A Christmas dinner with all the trimmings

A roast turkey dinner, 18th century style! This spit-roasted bird is stuffed with a tasty chicken forcemeat and served up with a rich white wine gravy, flavoured with anchovies, oysters, celery, mushrooms, artichokes and mace.

A Georgian recipe for spit-roast turkey with a rich white wine and oyster gravy

A Georgian recipe for spit-roast turkey with a rich white wine and oyster gravy

A Forc’d Turkey

Take a large turkey. After a day kild, slit it down ye back, & bone it & then wash it. Clean stuf it as much in ye shape it was as you can with forc’d meat made of 2 pullits yt has been skin’d, 2 handfulls of crumbs of bread, 3 handfulls of sheeps sewit, some thyme, & parsley, 3 anchoves, some pepper & allspice, a whole lemon sliced thin, ye seeds pick’d out & minced small, a raw egg. Mix all well together stuf yr turkey & sow it up nicely at ye back so as not to be seen. Then spit it & rost it with paper on the breast to preserve ye coler of it nicely. Then have a sauce made of strong greavy, white wine, anchoves, oysters, mushrooms slic’d, salary first boyl’d a littile, some harticholk bottoms, some blades of mace, a lump of butter roll’d in flower. Toss up all together & put ym in yr dish. Don’t pour any over ye turkey least you spoyl ye coler. Put ye gisard & liver in ye wings. Put sliced lemon & forc’d balls for garnish.

Bread sauce for turkeys: an 18th century recipe from The Cookbook of Unknown Ladies

Bread sauce for turkeys: an 18th century recipe from The Cookbook of Unknown Ladies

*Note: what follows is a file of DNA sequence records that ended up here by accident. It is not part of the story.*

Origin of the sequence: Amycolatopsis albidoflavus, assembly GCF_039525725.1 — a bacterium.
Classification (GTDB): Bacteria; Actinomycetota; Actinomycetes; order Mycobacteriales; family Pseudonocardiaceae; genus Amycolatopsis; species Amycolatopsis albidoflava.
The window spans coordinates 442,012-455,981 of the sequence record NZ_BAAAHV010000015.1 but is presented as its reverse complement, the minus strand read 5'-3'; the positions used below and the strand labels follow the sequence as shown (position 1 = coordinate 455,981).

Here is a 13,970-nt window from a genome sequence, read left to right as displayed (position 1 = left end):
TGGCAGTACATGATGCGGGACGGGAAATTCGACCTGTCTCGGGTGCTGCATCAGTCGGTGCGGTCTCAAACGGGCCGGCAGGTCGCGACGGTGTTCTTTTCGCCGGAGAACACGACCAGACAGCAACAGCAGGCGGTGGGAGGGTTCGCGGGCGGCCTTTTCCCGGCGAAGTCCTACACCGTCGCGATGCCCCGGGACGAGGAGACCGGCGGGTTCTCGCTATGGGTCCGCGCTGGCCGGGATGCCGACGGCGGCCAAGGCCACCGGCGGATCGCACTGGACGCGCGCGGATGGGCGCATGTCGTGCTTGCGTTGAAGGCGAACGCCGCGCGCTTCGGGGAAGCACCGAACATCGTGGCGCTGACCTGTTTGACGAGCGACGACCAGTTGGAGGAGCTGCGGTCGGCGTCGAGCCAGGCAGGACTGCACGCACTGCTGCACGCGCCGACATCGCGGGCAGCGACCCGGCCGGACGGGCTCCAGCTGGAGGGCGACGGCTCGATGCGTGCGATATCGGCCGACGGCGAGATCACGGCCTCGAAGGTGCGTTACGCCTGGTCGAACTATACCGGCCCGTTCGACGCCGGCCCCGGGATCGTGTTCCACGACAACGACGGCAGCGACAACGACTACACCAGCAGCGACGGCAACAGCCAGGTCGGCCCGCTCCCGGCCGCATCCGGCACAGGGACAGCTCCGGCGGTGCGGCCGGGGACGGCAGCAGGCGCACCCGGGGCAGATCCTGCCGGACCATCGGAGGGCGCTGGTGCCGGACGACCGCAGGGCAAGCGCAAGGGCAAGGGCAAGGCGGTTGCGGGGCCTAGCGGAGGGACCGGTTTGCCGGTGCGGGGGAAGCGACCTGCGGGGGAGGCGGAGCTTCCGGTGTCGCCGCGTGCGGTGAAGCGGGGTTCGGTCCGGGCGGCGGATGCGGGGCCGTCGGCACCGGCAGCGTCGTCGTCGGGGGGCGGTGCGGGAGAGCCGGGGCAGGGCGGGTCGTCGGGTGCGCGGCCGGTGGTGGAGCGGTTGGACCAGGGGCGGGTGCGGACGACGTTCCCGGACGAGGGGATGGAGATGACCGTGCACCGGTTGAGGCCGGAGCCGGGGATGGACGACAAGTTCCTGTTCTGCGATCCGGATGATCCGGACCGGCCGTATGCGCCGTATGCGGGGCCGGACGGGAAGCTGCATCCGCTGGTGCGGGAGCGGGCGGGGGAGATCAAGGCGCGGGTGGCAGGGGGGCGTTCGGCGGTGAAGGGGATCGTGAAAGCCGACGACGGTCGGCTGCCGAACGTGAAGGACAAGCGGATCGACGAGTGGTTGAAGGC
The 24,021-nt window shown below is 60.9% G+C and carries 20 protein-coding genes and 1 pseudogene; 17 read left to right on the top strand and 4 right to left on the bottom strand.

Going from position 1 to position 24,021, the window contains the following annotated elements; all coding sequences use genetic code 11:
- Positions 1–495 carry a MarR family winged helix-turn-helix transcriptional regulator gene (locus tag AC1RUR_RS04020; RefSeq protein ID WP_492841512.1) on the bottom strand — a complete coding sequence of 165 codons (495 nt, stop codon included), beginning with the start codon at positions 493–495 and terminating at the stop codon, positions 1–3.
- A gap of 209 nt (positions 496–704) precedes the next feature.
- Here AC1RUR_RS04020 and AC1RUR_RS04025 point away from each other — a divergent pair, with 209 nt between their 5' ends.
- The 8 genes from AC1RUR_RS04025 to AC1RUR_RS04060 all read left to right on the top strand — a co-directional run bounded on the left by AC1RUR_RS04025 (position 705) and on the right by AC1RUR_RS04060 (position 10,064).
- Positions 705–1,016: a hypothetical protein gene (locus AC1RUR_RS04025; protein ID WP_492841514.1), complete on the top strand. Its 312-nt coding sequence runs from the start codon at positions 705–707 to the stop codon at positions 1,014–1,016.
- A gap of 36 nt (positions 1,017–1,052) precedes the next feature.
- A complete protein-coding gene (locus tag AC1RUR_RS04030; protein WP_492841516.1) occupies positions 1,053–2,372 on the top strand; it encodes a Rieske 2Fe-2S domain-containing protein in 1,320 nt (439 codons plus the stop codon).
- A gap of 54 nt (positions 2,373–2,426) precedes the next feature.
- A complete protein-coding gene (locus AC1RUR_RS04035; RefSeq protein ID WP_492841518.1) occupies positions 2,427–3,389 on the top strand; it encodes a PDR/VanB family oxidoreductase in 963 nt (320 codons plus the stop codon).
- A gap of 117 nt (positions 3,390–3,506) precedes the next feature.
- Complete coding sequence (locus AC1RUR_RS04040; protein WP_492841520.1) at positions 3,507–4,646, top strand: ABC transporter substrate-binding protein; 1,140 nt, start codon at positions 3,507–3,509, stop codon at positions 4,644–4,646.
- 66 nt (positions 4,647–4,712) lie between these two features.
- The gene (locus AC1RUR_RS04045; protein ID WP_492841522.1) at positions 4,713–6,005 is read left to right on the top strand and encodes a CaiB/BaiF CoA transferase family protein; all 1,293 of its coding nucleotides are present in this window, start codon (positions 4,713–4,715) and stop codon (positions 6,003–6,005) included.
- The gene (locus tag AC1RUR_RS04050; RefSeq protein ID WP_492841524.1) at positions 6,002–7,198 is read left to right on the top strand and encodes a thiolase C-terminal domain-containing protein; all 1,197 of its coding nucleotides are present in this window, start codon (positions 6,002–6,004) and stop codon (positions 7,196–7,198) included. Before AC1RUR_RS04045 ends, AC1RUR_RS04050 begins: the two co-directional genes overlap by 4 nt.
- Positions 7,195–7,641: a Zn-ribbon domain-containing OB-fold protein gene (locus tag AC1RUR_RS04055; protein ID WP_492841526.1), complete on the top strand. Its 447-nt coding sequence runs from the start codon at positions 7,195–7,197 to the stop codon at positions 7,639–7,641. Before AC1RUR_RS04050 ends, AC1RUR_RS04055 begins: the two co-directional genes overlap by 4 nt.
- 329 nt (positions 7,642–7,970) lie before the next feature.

Bread Sause for Turkeys

Take stale bread & crumble it in as much water as will cover it. Shred a large onion in it & a little pepper, then give it a scald to heat & soften it. Then put as much cream as will make it very white, a little bit of butter, & set it over ye fire & let it stew, stirring it all ye while till you see it look thick & taste well.

How about some vegetables? This recipe for creamed celery would add a touch of indulgence to the meal:


Take your sallary and cut it small. Then boyle it tender in fair water. Then take it and stew it in fresh cream and a little nutmeg. And when it is so stewd, put in a little white wine and gravy and melted butter as you think proper, and so serve it up.

And here are two suggestions borrowed from the Regency cookery writer Dr William Kitchiner. Red beetroot will bring some colour to the plate, while ‘potato snow’ sounds fitting for a winter-time feast…


Red Beet Roots

Are dressed as carrots but neither scraped nor cut till after they are boiled. They will take from an hour & half to three hours in boiling. Send to table with salt fish, boiled beef &c.


Potato Snow

The potatoes must be free from speck[s] and white. Put them on in cold water. When they begin to crack, strain them and put them in a clean stewpan by the side of the fire till they are quite dry and fall to pieces. Rub them thro’ a wire sieve on the dish they are to be sent up in, and do not disturb them.

Merry Christmas to all of our Cookbook followers! xxx

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Pumpkin inspiration from a Regency kitchen

The supermarkets are full of pumpkins for Halloween. If you’re not one for jack-o’-lanterns you can still join in the fun… Here are four tasty Regency dishes from our Cookbook of Unknown Ladies, all of them perfect for using up small pumpkins or squashes: 

Early 19th century recipe for a warming gourd stew

Early 19th century recipe for a warming gourd stew

Gourds (or Vegetable Marrow) Stew

Take off all the skin of six or eight gourds. Put them into a stewpan with water, salt, lemon juice and a bit of butter or fat bacon. Let them stew gently till quite tender and serve up with a rich Dutch sauce or any other.

This recipe for Gourd Soup was transcribed into The Cookbook of Unknown Ladies from Kitchiner's The Cook's Oracle.

This recipe for Gourd Soup was transcribed into The Cookbook of Unknown Ladies from Kitchiner’s The Cook’s Oracle.

Gourd Soup